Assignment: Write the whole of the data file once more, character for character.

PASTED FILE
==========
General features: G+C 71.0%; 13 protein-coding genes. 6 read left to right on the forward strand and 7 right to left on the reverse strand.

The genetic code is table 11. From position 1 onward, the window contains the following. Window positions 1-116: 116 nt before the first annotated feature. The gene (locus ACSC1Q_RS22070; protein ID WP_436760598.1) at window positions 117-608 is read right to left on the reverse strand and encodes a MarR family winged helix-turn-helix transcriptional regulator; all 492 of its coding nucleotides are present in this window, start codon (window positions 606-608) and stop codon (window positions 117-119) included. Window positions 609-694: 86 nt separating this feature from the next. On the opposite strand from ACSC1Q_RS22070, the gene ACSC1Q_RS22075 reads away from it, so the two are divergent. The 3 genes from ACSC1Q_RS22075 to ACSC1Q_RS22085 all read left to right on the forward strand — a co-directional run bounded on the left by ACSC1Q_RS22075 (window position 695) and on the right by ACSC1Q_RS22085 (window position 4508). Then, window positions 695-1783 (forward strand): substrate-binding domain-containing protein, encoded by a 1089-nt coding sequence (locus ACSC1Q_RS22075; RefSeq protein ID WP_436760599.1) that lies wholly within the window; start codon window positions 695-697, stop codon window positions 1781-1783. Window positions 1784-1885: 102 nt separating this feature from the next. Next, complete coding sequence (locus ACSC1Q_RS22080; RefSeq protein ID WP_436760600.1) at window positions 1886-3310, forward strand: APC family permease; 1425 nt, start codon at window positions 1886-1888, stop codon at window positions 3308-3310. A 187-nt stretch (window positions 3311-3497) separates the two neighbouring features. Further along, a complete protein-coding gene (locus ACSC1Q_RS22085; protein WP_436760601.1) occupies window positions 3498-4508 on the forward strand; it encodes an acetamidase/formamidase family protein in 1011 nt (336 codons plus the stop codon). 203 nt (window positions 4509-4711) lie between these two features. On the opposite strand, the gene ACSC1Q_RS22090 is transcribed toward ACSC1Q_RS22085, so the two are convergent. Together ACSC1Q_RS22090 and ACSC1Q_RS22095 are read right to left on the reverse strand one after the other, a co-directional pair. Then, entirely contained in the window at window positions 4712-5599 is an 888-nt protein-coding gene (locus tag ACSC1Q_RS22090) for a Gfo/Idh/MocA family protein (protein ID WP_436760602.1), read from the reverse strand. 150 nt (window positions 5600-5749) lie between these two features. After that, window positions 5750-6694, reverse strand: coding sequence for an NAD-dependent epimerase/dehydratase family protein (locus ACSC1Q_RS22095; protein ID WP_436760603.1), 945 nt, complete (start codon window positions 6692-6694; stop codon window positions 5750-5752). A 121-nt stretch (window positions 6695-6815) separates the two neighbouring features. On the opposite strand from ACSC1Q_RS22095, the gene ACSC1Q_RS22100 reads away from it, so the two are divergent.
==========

General features: G+C 71.0%; 13 protein-coding genes. 6 read left to right on the forward strand and 7 right to left on the reverse strand.

The genetic code is table 11. From position 1 onward, the window contains the following. Window positions 1-116: 116 nt before the first annotated feature. The gene (locus ACSC1Q_RS22070; protein ID WP_436760598.1) at window positions 117-608 is read right to left on the reverse strand and encodes a MarR family winged helix-turn-helix transcriptional regulator; all 492 of its coding nucleotides are present in this window, start codon (window positions 606-608) and stop codon (window positions 117-119) included. Window positions 609-694: 86 nt separating this feature from the next. On the opposite strand from ACSC1Q_RS22070, the gene ACSC1Q_RS22075 reads away from it, so the two are divergent. The 3 genes from ACSC1Q_RS22075 to ACSC1Q_RS22085 all read left to right on the forward strand — a co-directional run bounded on the left by ACSC1Q_RS22075 (window position 695) and on the right by ACSC1Q_RS22085 (window position 4508). Then, window positions 695-1783 (forward strand): substrate-binding domain-containing protein, encoded by a 1089-nt coding sequence (locus ACSC1Q_RS22075; RefSeq protein ID WP_436760599.1) that lies wholly within the window; start codon window positions 695-697, stop codon window positions 1781-1783. Window positions 1784-1885: 102 nt separating this feature from the next. Next, complete coding sequence (locus ACSC1Q_RS22080; RefSeq protein ID WP_436760600.1) at window positions 1886-3310, forward strand: APC family permease; 1425 nt, start codon at window positions 1886-1888, stop codon at window positions 3308-3310. A 187-nt stretch (window positions 3311-3497) separates the two neighbouring features. Further along, a complete protein-coding gene (locus ACSC1Q_RS22085; protein WP_436760601.1) occupies window positions 3498-4508 on the forward strand; it encodes an acetamidase/formamidase family protein in 1011 nt (336 codons plus the stop codon). 203 nt (window positions 4509-4711) lie between these two features. On the opposite strand, the gene ACSC1Q_RS22090 is transcribed toward ACSC1Q_RS22085, so the two are convergent. Together ACSC1Q_RS22090 and ACSC1Q_RS22095 are read right to left on the reverse strand one after the other, a co-directional pair. Then, entirely contained in the window at window positions 4712-5599 is an 888-nt protein-coding gene (locus tag ACSC1Q_RS22090) for a Gfo/Idh/MocA family protein (protein ID WP_436760602.1), read from the reverse strand. 150 nt (window positions 5600-5749) lie between these two features. After that, window positions 5750-6694, reverse strand: coding sequence for an NAD-dependent epimerase/dehydratase family protein (locus ACSC1Q_RS22095; protein ID WP_436760603.1), 945 nt, complete (start codon window positions 6692-6694; stop codon window positions 5750-5752). A 121-nt stretch (window positions 6695-6815) separates the two neighbouring features. On the opposite strand from ACSC1Q_RS22095, the gene ACSC1Q_RS22100 reads away from it, so the two are divergent.